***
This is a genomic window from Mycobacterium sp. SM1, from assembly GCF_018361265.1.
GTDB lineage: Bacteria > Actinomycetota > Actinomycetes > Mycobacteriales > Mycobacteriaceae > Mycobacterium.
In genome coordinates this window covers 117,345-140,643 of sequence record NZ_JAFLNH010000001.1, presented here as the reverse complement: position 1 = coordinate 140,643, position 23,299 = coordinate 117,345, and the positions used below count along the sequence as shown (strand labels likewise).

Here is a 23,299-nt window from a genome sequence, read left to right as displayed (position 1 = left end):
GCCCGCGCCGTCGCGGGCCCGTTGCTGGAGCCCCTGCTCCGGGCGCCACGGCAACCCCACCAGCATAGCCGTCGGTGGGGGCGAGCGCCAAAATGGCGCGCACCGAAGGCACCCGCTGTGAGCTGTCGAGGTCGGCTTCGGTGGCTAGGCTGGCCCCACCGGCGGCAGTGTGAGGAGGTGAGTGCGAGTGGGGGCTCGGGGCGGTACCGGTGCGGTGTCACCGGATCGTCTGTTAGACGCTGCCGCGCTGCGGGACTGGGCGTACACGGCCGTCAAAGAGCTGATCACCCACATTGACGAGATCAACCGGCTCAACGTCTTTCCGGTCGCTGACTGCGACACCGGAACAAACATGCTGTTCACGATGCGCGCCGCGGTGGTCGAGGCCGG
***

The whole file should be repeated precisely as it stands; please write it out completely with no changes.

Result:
This is a genomic window from Mycobacterium sp. SM1, from assembly GCF_018361265.1.
GTDB lineage: Bacteria > Actinomycetota > Actinomycetes > Mycobacteriales > Mycobacteriaceae > Mycobacterium.
In genome coordinates this window covers 117,345-140,643 of sequence record NZ_JAFLNH010000001.1, presented here as the reverse complement: position 1 = coordinate 140,643, position 23,299 = coordinate 117,345, and the positions used below count along the sequence as shown (strand labels likewise).

Here is a 23,299-nt window from a genome sequence, read left to right as displayed (position 1 = left end):
GCCCGCGCCGTCGCGGGCCCGTTGCTGGAGCCCCTGCTCCGGGCGCCACGGCAACCCCACCAGCATAGCCGTCGGTGGGGGCGAGCGCCAAAATGGCGCGCACCGAAGGCACCCGCTGTGAGCTGTCGAGGTCGGCTTCGGTGGCTAGGCTGGCCCCACCGGCGGCAGTGTGAGGAGGTGAGTGCGAGTGGGGGCTCGGGGCGGTACCGGTGCGGTGTCACCGGATCGTCTGTTAGACGCTGCCGCGCTGCGGGACTGGGCGTACACGGCCGTCAAAGAGCTGATCACCCACATTGACGAGATCAACCGGCTCAACGTCTTTCCGGTCGCTGACTGCGACACCGGAACAAACATGCTGTTCACGATGCGCGCCGCGGTGGTCGAGGCCGG